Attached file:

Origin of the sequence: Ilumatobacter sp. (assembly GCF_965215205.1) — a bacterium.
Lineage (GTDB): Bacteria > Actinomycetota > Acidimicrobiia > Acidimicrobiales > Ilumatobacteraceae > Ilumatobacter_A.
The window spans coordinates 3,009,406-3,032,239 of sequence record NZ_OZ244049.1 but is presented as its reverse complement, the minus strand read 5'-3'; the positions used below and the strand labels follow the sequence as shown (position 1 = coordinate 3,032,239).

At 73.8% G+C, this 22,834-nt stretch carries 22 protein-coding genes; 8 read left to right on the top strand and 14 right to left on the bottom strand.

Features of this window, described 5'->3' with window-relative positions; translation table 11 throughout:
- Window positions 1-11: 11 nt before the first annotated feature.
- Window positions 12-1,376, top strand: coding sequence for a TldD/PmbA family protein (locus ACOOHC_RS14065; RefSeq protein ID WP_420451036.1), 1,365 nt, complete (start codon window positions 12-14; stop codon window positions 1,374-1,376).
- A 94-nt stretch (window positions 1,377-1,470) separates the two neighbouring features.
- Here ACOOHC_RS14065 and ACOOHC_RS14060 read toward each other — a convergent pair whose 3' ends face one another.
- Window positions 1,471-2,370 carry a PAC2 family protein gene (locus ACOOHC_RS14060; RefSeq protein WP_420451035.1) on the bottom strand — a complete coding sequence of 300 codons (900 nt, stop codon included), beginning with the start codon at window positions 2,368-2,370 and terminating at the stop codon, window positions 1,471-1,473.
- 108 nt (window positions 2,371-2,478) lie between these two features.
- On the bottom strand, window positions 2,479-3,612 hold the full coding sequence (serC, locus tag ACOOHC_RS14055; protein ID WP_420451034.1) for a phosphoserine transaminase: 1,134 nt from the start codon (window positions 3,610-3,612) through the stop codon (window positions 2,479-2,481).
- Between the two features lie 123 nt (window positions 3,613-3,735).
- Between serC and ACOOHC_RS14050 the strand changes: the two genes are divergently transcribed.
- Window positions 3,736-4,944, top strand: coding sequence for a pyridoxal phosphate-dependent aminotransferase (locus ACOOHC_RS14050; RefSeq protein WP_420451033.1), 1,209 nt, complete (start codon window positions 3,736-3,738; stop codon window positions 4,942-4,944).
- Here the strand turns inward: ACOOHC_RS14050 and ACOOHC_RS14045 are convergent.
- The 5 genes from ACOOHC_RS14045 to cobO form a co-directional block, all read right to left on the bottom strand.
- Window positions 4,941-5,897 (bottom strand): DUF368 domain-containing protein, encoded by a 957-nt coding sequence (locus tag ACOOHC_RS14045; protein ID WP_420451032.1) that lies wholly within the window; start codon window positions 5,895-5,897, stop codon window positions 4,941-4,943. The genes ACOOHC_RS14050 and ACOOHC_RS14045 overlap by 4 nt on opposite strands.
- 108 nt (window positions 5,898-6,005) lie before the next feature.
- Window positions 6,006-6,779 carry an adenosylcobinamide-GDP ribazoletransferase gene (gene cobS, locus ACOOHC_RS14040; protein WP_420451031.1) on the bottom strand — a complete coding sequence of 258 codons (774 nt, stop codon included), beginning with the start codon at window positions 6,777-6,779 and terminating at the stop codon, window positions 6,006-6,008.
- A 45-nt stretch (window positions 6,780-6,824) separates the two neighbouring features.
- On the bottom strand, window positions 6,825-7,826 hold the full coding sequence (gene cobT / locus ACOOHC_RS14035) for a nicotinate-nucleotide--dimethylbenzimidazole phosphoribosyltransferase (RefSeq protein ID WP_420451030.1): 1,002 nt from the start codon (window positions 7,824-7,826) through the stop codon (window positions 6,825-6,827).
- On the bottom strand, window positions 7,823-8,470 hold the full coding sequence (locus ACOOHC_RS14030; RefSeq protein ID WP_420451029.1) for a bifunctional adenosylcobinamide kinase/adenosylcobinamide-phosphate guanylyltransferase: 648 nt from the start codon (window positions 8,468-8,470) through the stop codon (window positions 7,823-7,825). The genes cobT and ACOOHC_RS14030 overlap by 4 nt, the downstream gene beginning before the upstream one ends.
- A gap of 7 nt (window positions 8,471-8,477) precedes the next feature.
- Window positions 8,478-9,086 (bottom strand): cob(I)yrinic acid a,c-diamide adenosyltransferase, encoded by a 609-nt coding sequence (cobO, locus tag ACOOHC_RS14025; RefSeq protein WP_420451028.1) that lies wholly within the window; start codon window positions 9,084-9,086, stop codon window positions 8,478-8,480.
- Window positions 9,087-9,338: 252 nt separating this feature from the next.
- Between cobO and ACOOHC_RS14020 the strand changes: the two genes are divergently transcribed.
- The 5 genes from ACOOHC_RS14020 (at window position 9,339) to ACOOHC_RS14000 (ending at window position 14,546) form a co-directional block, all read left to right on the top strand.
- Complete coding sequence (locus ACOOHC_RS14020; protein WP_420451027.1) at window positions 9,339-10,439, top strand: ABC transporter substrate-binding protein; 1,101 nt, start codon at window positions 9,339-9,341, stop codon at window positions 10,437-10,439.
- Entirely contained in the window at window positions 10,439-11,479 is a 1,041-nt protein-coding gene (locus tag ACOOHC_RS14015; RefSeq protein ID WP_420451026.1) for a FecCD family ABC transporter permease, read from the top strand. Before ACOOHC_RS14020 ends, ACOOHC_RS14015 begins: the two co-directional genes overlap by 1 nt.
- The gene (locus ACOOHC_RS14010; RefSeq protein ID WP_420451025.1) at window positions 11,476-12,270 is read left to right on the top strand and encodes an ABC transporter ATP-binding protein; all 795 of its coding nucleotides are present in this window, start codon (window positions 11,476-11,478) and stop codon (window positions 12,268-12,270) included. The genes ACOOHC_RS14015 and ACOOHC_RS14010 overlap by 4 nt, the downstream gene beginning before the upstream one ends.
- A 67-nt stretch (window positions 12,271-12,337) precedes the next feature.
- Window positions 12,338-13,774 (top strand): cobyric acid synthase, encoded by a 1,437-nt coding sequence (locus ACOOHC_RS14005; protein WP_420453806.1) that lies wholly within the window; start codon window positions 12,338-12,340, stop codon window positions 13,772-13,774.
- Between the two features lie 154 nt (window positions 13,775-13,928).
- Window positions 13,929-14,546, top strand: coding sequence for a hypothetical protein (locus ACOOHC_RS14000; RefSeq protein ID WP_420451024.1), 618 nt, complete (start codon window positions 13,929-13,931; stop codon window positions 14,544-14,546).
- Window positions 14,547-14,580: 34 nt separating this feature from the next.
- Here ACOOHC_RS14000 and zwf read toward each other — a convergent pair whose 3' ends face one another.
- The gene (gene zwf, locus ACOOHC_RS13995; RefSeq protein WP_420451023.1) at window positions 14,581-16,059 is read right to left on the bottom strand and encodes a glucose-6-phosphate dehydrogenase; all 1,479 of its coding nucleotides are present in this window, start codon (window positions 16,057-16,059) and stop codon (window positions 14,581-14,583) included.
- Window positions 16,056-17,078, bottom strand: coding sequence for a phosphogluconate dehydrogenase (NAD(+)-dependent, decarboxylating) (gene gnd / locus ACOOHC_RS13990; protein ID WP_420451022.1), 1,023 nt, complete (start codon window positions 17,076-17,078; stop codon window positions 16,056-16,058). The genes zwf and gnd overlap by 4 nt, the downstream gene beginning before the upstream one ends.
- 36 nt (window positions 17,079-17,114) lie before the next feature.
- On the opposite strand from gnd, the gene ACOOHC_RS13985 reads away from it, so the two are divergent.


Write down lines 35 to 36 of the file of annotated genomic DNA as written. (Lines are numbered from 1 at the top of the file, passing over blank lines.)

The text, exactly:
- Window positions 13,929-14,546, top strand: coding sequence for a hypothetical protein (locus ACOOHC_RS14000; RefSeq protein ID WP_420451024.1), 618 nt, complete (start codon window positions 13,929-13,931; stop codon window positions 14,544-14,546).
- Window positions 14,547-14,580: 34 nt separating this feature from the next.